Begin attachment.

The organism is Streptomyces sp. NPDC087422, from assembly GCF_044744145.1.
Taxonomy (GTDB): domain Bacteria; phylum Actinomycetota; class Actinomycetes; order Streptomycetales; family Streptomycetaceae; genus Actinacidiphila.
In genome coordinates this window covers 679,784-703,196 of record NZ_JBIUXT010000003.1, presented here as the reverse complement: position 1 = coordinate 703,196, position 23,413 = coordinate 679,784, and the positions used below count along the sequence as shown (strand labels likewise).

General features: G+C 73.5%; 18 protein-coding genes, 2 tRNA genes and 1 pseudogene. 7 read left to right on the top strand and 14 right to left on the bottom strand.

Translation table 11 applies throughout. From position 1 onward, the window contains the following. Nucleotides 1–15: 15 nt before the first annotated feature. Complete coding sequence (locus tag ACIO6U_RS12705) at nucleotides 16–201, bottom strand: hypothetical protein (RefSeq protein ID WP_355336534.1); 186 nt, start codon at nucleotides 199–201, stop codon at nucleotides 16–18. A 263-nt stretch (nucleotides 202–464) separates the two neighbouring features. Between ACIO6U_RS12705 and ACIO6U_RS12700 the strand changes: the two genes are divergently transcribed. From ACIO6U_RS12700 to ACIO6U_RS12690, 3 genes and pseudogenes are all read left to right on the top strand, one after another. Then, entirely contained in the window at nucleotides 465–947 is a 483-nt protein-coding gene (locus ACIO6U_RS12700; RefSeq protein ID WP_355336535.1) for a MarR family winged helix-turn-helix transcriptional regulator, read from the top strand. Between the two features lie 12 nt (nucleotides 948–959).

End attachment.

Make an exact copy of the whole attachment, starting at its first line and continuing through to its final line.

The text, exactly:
The organism is Streptomyces sp. NPDC087422, from assembly GCF_044744145.1.
Taxonomy (GTDB): domain Bacteria; phylum Actinomycetota; class Actinomycetes; order Streptomycetales; family Streptomycetaceae; genus Actinacidiphila.
In genome coordinates this window covers 679,784-703,196 of record NZ_JBIUXT010000003.1, presented here as the reverse complement: position 1 = coordinate 703,196, position 23,413 = coordinate 679,784, and the positions used below count along the sequence as shown (strand labels likewise).

General features: G+C 73.5%; 18 protein-coding genes, 2 tRNA genes and 1 pseudogene. 7 read left to right on the top strand and 14 right to left on the bottom strand.

Translation table 11 applies throughout. From position 1 onward, the window contains the following. Nucleotides 1–15: 15 nt before the first annotated feature. Complete coding sequence (locus tag ACIO6U_RS12705) at nucleotides 16–201, bottom strand: hypothetical protein (RefSeq protein ID WP_355336534.1); 186 nt, start codon at nucleotides 199–201, stop codon at nucleotides 16–18. A 263-nt stretch (nucleotides 202–464) separates the two neighbouring features. Between ACIO6U_RS12705 and ACIO6U_RS12700 the strand changes: the two genes are divergently transcribed. From ACIO6U_RS12700 to ACIO6U_RS12690, 3 genes and pseudogenes are all read left to right on the top strand, one after another. Then, entirely contained in the window at nucleotides 465–947 is a 483-nt protein-coding gene (locus ACIO6U_RS12700; RefSeq protein ID WP_355336535.1) for a MarR family winged helix-turn-helix transcriptional regulator, read from the top strand. Between the two features lie 12 nt (nucleotides 948–959).